sheets formed from the treated fibers -is determined by forming handsheets having a 37 pounds/ 3,000 sq. ft. basis weight on a British sheet machine using the ISO-mesh stainless steel screen in accordance with TAPPI Test T205 M-58.'The sheets are couched from the screen or wire in the standard manner previously described for the wire release test and subjected to a 15-second cold (70 F. press at i100 p.s.i. against a polished caul. The sheets are given a second identical press after turning them over on the caul so that both sides of the handsheet are given a smooth finish. The final drying is done on a rotary dryer at 220 F. The sheets are then treated for strength and optical properties in accordance with standard TAPPI testing methods.

Example 1 This example illustrates the effect of the various additives upon the dispersibility index, drainage rate and ease of wire release.

The polyolefin fibers employed were linear polyethylene prepared by the process of aforementioned patent application Ser. No. 27,053. These fibers had the following properties:

Viscosity average molecular weight 1.2 l0 Crystallinity (differential scanning calorimetry) percent-.. 32 Surface areas (m.- /gm.) 40 Fiber length mm. 0.2-2.0 Polymer density 0.94

These fibers were refined in cyclohexane at a consistency of 2% by weight in a Sprout Waldron double disc refiner having 12-inch discs. The refining was performed in two passes, one at 0.005 inch refiner plate separation disc force and the second at 0.003 inch. The moving disc operated at 2700 r.p.m. The other disc was stationary. The refined fibers were then solvent-exchanged twice with isopropanol to remove the cyclohexane, once with 50 isopropanol-water, and washed twice with water to remove the isopropanol. The fibers were stored in wet cake form. The moisture content was 90% by weight.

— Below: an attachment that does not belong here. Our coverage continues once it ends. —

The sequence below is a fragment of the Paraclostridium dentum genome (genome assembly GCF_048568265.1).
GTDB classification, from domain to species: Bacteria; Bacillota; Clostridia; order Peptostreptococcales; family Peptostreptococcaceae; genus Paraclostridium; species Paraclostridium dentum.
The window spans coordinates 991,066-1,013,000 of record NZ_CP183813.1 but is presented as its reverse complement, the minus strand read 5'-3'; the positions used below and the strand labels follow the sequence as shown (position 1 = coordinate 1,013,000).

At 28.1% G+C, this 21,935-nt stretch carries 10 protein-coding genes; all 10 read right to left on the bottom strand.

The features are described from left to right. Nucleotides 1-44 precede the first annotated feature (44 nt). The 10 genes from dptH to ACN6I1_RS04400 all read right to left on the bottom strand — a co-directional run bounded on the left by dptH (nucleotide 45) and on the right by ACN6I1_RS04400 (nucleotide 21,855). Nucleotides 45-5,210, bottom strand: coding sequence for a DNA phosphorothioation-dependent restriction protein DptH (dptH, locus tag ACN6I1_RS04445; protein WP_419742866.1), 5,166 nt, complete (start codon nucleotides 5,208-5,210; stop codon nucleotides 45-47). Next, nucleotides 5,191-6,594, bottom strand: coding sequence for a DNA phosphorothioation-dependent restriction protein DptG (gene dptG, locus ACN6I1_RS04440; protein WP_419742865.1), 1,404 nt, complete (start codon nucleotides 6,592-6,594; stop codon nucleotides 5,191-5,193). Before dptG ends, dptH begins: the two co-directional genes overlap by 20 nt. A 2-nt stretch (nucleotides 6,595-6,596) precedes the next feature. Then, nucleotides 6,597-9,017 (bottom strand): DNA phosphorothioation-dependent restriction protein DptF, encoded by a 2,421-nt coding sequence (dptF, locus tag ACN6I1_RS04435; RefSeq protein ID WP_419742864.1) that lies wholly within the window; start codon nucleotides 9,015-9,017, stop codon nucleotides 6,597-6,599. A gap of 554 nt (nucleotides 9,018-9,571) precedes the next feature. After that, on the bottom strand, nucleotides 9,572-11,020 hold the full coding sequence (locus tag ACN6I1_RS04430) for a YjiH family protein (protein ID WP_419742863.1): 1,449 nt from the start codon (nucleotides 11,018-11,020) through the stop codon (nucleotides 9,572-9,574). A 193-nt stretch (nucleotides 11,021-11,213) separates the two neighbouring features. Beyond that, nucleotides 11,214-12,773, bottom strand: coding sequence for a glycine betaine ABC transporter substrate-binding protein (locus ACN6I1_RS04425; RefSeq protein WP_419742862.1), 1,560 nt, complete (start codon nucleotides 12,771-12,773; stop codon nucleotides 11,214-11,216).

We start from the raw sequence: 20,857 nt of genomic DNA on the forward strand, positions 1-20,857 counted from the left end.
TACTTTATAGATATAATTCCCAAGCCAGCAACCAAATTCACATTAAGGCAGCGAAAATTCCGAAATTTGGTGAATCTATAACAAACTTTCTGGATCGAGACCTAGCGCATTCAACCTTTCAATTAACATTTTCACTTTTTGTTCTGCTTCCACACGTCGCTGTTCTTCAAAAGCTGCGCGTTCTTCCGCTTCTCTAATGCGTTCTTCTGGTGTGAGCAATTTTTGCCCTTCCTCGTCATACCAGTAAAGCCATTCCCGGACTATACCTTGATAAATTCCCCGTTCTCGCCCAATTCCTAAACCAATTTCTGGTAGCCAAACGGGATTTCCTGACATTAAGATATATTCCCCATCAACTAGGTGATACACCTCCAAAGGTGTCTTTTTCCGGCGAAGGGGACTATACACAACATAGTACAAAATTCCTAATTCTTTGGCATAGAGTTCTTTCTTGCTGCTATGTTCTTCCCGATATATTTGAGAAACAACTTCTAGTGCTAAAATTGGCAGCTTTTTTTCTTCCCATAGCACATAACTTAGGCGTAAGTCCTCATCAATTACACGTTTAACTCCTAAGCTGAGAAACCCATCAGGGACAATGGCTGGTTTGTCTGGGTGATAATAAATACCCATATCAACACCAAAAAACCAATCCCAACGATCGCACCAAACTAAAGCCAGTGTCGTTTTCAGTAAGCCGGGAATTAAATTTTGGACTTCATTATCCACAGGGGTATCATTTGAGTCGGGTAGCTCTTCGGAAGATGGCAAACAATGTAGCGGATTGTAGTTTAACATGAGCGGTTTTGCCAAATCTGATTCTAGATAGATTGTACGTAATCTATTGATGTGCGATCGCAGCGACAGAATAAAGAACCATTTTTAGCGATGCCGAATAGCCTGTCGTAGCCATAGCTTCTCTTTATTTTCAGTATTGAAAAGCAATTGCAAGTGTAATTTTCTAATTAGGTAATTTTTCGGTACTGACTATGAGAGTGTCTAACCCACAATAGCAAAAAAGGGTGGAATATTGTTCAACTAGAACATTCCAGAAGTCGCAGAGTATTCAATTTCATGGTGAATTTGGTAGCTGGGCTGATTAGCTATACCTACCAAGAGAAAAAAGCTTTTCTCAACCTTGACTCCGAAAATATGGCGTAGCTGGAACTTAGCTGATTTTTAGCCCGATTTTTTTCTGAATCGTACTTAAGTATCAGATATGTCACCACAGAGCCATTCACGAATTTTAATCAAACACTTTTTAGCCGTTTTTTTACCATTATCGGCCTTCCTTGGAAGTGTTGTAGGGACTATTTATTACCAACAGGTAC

The wet fiber cake was then added to water in an amount to form a slurry of 0.5% consistency. The various additives were added to the aqueous slurry in the amounts reported in Table 1 below.

Table 1 below reports the results of this example.

test is repeated for the other 400 ml. portion and an average of the two tests employed.

In addition, the additive employed for these polyolefin fibers must not interfere with the wire release properties of the sheet formed therefrom. The wire release is a qualitative measure determined by taking one of the 6.25-inch diameter sheets formed on the ISO-mesh stainless steel screen during the drainage rate test, placing two dry blotters over the wet sheet and placing a standard TAPP I round metal plate over the blotters. A 28.6- pound TAPPI standard couching roller is then rolled over the stack five times in a back-andforth motion starting from the center of the sheet. The sheet is then peeled or couched olf the ISO-mesh sheet mold screen and the release therefrom (called wire release) described as excellent, good, fair or poor. The test is repeated with the other sheet formed during the drainage rate test, and a qualitative average of the two employed.

The effect of the additive upon the strength of hand- The EAA above refers to ethylene-acrylic acid, and is Bakelite BAA-9500. The PEI above refers to polyethyleneimine and is Tydex 12. The cationic starch is Cato 15. The potato starch was obtained from Western Starch Co. The MP above refers to melamine-formaldehyde and was obtained from Pacific Resins. The CMC above refers to carboxymethyl cellulose and is CMC 4LF of Hercules.